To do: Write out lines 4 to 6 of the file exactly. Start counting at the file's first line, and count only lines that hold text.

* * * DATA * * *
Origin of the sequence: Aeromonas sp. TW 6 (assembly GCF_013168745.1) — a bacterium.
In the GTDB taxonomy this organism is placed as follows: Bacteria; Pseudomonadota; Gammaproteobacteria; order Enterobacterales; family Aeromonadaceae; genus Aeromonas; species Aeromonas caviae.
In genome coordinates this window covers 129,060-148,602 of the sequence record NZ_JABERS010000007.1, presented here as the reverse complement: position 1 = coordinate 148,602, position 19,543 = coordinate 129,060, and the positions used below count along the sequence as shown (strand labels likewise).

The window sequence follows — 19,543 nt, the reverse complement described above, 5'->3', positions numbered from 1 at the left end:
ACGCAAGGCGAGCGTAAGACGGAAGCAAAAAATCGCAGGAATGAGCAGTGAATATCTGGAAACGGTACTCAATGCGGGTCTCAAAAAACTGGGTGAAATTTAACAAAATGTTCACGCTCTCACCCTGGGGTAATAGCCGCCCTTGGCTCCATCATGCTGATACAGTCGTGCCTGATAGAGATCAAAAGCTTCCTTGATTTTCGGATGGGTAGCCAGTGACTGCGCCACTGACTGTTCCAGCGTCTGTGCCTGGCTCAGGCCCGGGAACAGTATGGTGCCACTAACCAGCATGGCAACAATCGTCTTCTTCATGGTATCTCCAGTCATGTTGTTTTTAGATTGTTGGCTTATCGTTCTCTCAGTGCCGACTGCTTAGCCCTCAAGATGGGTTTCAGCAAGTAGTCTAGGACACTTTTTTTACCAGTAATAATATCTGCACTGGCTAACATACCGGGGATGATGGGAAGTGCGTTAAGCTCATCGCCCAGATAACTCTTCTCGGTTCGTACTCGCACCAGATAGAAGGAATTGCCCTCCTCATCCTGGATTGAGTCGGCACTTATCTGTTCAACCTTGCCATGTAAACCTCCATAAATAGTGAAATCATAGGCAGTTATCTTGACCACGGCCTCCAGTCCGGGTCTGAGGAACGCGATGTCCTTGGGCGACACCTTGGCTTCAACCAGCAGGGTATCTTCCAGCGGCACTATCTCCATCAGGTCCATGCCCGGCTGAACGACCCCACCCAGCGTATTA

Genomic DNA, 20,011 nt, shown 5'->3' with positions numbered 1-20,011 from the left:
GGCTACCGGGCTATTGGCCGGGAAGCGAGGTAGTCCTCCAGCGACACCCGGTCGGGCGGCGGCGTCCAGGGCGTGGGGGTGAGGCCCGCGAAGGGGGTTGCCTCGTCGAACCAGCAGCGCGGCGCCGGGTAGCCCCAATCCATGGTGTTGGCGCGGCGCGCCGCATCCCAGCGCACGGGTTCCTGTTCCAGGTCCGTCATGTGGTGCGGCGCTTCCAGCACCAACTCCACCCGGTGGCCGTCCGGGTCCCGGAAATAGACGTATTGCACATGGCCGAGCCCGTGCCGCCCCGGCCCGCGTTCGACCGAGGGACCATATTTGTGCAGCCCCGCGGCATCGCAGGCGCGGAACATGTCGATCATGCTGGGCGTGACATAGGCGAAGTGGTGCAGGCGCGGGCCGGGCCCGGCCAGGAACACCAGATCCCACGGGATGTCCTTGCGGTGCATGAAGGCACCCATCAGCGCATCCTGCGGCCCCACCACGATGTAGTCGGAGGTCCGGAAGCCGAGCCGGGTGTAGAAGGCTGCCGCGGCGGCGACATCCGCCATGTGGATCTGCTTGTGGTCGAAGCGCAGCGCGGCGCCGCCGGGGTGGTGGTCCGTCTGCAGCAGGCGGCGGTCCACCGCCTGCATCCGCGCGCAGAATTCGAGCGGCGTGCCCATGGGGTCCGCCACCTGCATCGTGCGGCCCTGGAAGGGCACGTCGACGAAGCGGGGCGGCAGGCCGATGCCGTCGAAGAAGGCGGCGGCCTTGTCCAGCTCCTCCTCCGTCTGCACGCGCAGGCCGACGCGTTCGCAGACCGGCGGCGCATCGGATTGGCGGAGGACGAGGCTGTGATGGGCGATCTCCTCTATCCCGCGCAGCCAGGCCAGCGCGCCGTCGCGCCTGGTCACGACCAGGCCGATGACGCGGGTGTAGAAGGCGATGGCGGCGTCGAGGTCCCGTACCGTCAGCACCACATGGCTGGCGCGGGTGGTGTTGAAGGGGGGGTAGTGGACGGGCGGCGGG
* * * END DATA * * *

The window sequence follows — 19,543 nt, the reverse complement described above, 5'->3', positions numbered from 1 at the left end:
ACGCAAGGCGAGCGTAAGACGGAAGCAAAAAATCGCAGGAATGAGCAGTGAATATCTGGAAACGGTACTCAATGCGGGTCTCAAAAAACTGGGTGAAATTTAACAAAATGTTCACGCTCTCACCCTGGGGTAATAGCCGCCCTTGGCTCCATCATGCTGATACAGTCGTGCCTGATAGAGATCAAAAGCTTCCTTGATTTTCGGATGGGTAGCCAGTGACTGCGCCACTGACTGTTCCAGCGTCTGTGCCTGGCTCAGGCCCGGGAACAGTATGGTGCCACTAACCAGCATGGCAACAATCGTCTTCTTCATGGTATCTCCAGTCATGTTGTTTTTAGATTGTTGGCTTATCGTTCTCTCAGTGCCGACTGCTTAGCCCTCAAGATGGGTTTCAGCAAGTAGTCTAGGACACTTTTTTTACCAGTAATAATATCTGCACTGGCTAACATACCGGGGATGATGGGAAGTGCGTTAAGCTCATCGCCCAGATAACTCTTCTCGGTTCGTACTCGCACCAGATAGAAGGAATTGCCCTCCTCATCCTGGATTGAGTCGGCACTTATCTGTTCAACCTTGCCATGTAAACCTCCATAAATAGTGAAATCATAGGCAGTTATCTTGACCACGGCCTCCAGTCCGGGTCTGAGGAACGCGATGTCCTTGGGCGACACCTTGGCTTCAACCAGCAGGGTATCTTCCAGCGGCACTATCTCCATCAGGTCCATGCCCGGCTGAACGACCCCACCCAGCGTATTA

Genomic DNA, 20,011 nt, shown 5'->3' with positions numbered 1-20,011 from the left: